GROW FOOD slow food Have your garden and eat it too. A practical guide to organic gardening in the sub-tropics with step-by-step instructions and delicious seasonal recipes. Come with me too on some of my travels in Australia, Europe, Asia and beyond.

We have just had some very weird weather. Six months of intense heat, dryness, devastating bushfires and lately, floods – one years’ worth of rain in ten days – more than 800 mls. All of this plays havoc with our food gardens and precious soil.

HOW: The heat and dryness means that microbial soil activity slows right down – the soil becomes ‘dead’; and then the flooding rains leach all the goodness out of the soil – which just compounds the problem. So let’s do some troubleshooting and get things happening again so that we can do some autumn planting because, as I keep repeating – THE ANSWER LIES IN THE SOIL

  1. TREE ROOTS Here is my autumn-spring kitchen garden made as a NO-DIG BED. Why here? Because it was a redundant piece of lawn and importantly faced N-W to maximise the winter heat and light. I made this over three years ago and it has got wider and deeper – mainly to compensate for the ever present tree roots that travel 20m from a cassia tree to suck the life out of the soil and drive me crazy. If you want to find out how to make a NO-DIG BED – go to this link. https://growfoodslowfood.com/2011/07/21/no-dig-gardens_20/

In spite of my best efforts to stop these tree roots, by sinking 50cm pieces of hardwood timber into the ground (offcuts from my sons’ arborist business) – the sneaky blighters now travel an extra 10m around the back, under the paving and grow in from behind! A gardeners’ lot is not always a happy one!

2. WEEDS What did I have in this bed? Not too much in the way of weeds – nothing that the chooks wouldn”t be happy with – but I did have some persistent bits of NUT GRASS which, as any gardener will know, is awfully difficult to try and get rid of once it takes a hold. The outbreak in my garden came in with some mulch I bought – grrrrr!

Are you, what I call, a SNATCH AND GRAB weeder – you know the kind that just grabs all the green stuff on top of the soil and DOESN’T DIG THE ROOTS OUT? (I have employed a few of these in my time – not for very long!) If you are, you will pay the price with NUT GRASS because it has runners, coming out from the main roots, with a ‘NUT’ SEED at the end of the runner – hence the name. A new plant will grow from every one of these NUTS. I don”t feed these to the chooks – in case they don’t eat all the nuts and then spread – but drown them in a bucket of water (with a lid on – mozzies!) and when they have totally rotted down I pour the slurry onto the garden and cover it in cardboard and mulch – just to be on the safe side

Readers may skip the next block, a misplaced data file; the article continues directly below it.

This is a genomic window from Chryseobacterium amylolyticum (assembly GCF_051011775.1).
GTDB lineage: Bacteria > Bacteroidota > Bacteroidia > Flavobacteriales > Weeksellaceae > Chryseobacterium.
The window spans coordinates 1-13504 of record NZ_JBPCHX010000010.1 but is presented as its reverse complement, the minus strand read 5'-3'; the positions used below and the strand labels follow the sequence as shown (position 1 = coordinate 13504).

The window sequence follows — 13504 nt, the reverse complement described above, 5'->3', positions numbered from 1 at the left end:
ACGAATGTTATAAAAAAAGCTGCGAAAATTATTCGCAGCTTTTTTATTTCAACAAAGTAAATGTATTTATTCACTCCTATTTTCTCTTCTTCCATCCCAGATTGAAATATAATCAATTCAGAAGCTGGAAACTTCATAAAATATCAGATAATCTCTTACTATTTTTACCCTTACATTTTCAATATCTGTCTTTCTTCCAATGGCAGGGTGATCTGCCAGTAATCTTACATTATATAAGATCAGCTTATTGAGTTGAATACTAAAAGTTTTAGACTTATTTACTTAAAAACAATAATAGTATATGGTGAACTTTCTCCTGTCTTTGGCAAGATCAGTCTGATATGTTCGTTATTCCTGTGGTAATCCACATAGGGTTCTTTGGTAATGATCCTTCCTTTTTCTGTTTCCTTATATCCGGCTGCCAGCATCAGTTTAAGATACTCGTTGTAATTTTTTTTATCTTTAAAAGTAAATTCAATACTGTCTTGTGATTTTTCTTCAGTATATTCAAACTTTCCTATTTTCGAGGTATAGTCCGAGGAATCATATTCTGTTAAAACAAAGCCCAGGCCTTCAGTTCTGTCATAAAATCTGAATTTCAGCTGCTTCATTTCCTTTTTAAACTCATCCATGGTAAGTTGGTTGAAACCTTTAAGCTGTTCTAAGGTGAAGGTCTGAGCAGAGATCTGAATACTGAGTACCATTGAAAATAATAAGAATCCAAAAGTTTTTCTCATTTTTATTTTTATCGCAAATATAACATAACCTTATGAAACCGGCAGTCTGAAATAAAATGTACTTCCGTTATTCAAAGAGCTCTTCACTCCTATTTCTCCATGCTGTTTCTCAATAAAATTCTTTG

3. FEEDING THE SOIL to FEED THE PLANTS I noticed that some of the plants in this bed were turning yellow – if they are yellow all over, it’s a sure sign of NITROGEN DEFICIENCY – an essential element for good growth and ‘greenness’ in all plants. However, it is normal for the lower leaves, on most plants, to turn yellow and drop off – especially when coming into winter or when they are reaching the end of their life span if they are annuals – like most vegetables. My basil plants were pale yellow all over – an indication that the recent heavy rains have leached the nitrogen out of the soil. Just to be on the safe side though, my grandson and I did a pH test first – just to make sure there was not an underlying problem with acidity/alkalinity. Acidifying of the soil is common after heavy rain. Having the right pH is a good indicator of anything that you feed the soil will be able to be taken up by the plant roots. What you are aiming for is 6.5-7 – neutral – in this case it was spot on. Go to this link to find out more. https://growfoodslowfood.com/2020/02/02/understanding-soils/

This bed will be ready to rock and roll after a top-dressing of AGED COW MANURE, some HOMEMADE COMPOST and MULCH. I’ll water it in with some COMPOST TEA just to get the MICROBES happeningthen start planting.

4. WHAT TO PLANT IN APRIL in the SUBTROPICS My TOP TIP – get local seeds and seedlings.

  • Broccoli
  • Broad Beans
  • Brussels sprouts (take eight weeks to mature before picking)
  • Bok choy and other Asian greens
  • Bush Basil
  • Cabbage
  • Cauliflower
  • Celery
  • Chard
  • Coriander
  • Garlic
  • Kangkung/water spinach
  • Leeks (they take ten weeks from seed to planting out)
  • Lettuce
  • Mustard Greens
  • Onions
  • Parsley
  • Peas
  • Potato
  • Rocket
  • Rhubarb
  • Spinach
  • Strawberries (prefer a patch to themselves as they spread)
  • Tomato (in sunny, north facing spot)
  • Watercress (wet spot)
Flossie, enjoying her spot in the last of the petunias

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